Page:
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Implement Automatic Discovery in Your Java Code with Annotations, Page 3

  • December 16, 2009
  • By Jason Morris, Jason Morris
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Putting It All Together

The EventBus project results in a single JAR file with both the compile-time and runtime code (although you could break it into two JARs). Now you need to write a sub-class of BusEventObject that can be dispatched to listeners though the EventBus. You'll also need an @EventListener method to receive instances of your new event class. Finally: you'll need a class to dispatch the events from (a source).

To verify that the @EventListener method has an EventDispatcher generated, you'll need to make sure that the compiler knows to run the EventListenerAnnotationProcessor. This process varies from one IDE to another, but simply verifying that the JAR is on the classpath or in your project libraries often is enough. In some IDEs (such as Eclipse), you need to register the annotation processor by hand. For this example, a MessageEvent class will be dispatched through the event bus:

public class MessageEvent extends BusEventObject {
    private final String message;
 
    // constructor, etc.
 
    public String getMessage() {
        return message;
    }
 
}

You'll need an @EventListener to pick up the MessageEvent objects and do something with them. Remember that you can do this in any class, as long as the annotation processor is given a chance to see the code. For this example, this code opens a JOptionPane with the message.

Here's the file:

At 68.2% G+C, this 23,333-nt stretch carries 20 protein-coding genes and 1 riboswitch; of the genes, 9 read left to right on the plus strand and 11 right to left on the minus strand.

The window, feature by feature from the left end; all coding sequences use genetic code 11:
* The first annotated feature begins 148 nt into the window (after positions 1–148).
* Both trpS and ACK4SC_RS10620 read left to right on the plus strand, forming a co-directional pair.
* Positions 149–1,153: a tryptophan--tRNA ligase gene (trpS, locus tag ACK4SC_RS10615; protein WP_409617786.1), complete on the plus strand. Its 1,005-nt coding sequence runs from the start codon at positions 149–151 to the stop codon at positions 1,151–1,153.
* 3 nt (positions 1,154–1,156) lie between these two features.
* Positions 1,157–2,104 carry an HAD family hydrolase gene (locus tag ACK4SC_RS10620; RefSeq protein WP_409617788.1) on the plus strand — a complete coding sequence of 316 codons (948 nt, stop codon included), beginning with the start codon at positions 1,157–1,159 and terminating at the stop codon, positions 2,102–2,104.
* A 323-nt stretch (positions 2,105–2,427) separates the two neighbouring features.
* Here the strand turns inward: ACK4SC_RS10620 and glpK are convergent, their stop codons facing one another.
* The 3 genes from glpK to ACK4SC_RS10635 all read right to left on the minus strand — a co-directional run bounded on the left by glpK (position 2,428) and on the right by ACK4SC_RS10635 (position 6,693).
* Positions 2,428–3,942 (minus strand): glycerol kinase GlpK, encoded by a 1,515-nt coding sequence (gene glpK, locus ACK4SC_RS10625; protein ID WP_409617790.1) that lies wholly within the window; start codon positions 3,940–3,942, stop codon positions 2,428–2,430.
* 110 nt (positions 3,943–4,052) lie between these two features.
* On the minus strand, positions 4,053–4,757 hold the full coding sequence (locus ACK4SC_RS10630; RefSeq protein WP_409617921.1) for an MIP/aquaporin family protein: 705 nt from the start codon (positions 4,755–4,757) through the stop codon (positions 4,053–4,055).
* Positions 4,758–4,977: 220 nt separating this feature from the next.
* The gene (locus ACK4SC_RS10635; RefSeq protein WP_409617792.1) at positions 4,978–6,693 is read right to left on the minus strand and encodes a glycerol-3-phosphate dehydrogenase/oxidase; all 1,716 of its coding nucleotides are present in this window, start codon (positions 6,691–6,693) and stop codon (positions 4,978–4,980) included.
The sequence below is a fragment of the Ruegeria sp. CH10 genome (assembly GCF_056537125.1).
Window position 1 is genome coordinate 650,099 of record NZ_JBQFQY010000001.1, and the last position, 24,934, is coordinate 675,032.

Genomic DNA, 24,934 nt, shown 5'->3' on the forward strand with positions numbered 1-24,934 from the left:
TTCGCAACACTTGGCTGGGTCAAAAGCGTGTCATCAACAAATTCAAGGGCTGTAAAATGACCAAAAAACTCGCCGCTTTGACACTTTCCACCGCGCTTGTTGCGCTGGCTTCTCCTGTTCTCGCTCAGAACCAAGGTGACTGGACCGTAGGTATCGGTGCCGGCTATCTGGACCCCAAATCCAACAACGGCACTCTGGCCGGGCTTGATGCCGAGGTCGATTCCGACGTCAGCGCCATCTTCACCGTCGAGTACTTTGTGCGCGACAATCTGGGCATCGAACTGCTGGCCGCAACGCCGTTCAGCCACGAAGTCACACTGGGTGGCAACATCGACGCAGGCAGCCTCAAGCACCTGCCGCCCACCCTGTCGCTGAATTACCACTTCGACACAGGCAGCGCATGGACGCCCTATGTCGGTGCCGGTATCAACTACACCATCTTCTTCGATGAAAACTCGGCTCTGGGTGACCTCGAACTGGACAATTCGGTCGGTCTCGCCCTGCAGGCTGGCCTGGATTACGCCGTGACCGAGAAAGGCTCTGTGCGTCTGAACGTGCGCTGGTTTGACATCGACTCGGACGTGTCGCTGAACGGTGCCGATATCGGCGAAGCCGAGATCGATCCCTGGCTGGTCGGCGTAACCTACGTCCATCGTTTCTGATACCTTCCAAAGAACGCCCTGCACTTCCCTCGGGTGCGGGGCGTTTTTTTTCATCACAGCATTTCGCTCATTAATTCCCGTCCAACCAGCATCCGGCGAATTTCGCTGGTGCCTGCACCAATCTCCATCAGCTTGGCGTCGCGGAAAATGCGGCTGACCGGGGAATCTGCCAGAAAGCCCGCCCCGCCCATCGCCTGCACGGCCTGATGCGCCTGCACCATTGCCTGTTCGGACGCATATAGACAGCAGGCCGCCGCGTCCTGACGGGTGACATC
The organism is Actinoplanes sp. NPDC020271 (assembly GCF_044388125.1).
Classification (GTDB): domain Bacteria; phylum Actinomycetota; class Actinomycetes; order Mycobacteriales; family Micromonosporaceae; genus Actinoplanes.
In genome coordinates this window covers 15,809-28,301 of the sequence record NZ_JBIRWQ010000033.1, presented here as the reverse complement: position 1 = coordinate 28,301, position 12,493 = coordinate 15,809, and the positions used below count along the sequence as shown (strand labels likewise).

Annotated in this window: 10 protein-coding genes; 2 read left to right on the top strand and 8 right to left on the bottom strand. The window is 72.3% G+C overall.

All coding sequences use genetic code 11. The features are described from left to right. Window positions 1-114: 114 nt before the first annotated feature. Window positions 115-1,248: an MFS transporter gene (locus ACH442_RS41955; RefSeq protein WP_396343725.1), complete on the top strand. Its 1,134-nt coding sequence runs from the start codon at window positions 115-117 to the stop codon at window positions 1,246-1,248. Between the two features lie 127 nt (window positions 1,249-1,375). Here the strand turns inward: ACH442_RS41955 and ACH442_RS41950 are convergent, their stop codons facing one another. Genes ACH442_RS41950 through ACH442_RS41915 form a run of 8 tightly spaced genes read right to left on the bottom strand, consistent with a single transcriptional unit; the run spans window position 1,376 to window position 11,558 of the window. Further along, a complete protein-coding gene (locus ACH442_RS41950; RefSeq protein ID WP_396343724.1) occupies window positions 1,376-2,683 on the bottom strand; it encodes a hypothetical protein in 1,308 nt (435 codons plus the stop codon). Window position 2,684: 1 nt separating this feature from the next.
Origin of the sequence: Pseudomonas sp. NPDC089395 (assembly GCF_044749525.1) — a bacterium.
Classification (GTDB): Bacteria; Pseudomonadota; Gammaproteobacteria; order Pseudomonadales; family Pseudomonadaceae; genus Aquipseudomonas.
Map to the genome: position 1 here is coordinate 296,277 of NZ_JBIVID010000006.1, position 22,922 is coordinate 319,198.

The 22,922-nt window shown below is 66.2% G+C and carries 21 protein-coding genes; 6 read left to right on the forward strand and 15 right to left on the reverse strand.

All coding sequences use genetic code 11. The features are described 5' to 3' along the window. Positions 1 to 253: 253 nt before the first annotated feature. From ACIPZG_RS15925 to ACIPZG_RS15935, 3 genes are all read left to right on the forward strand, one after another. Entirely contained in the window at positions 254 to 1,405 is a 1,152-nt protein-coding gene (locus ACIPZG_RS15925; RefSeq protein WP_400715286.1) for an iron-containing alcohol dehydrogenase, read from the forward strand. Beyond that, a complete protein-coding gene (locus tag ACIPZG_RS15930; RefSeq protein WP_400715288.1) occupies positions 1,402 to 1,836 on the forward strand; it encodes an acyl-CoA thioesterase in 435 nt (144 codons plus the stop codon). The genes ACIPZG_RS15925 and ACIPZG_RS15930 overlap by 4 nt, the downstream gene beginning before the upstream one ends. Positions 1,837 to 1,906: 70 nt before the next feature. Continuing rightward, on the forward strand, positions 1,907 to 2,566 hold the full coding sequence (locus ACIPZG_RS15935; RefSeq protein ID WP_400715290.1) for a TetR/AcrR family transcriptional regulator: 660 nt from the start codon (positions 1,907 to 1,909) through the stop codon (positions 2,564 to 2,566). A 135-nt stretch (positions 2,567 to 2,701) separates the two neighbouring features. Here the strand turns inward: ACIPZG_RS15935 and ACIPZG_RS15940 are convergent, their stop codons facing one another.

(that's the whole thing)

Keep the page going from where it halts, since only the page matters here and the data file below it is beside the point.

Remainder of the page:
@EventListener
public static void onMessage(final MessageEvent event) {
    JOptionPane.showMessageDialog(
            null,
            event.getMessage(),
            "Message Event",
            JOptionPane.INFORMATION_MESSAGE);
}

This example listener MessageListener is a catch-all listener that will receive all MessageEvent objects dispatched through the event bus.

The only thing left to do is dispatch a MessageEvent through the EventBus:

EventBus.dispatch(new MessageEvent(
        this,
        "message",
        "Hello World!"));

The MessageEvent constructor takes the source of the event, the event name, and the message. This event will go to any number of methods annotated by @EventListener and accepting a MessageEvent as their parameter.

Where's the Output?

When you've compiled the code, take a look at the build directory. Next to each class file with an @EventListener method, there should be a *EventDispatcher Java source file and the resulting class file. If those files aren't there, make sure that you've set up your build environment so that the EventListenerAnnotationProcessor is visible to the compiler and annotation processing tools (refer back to the "Organizing Your Code" section).

Hopefully, you'll find that using annotations with the ServiceLoader will make your life easier.

Code Download

For Further Reading

About the Author

Jason Morris is the IS architect for a company named Travelstart Services. When he's not coding or coming up with new ways to tackle development problems, he's working on his lightweight O/R mapping layer: EoD SQL; or blogging technical ideas and rants on lemnik.wordpress.com. Reach him at jason.morris@travelstart.net.





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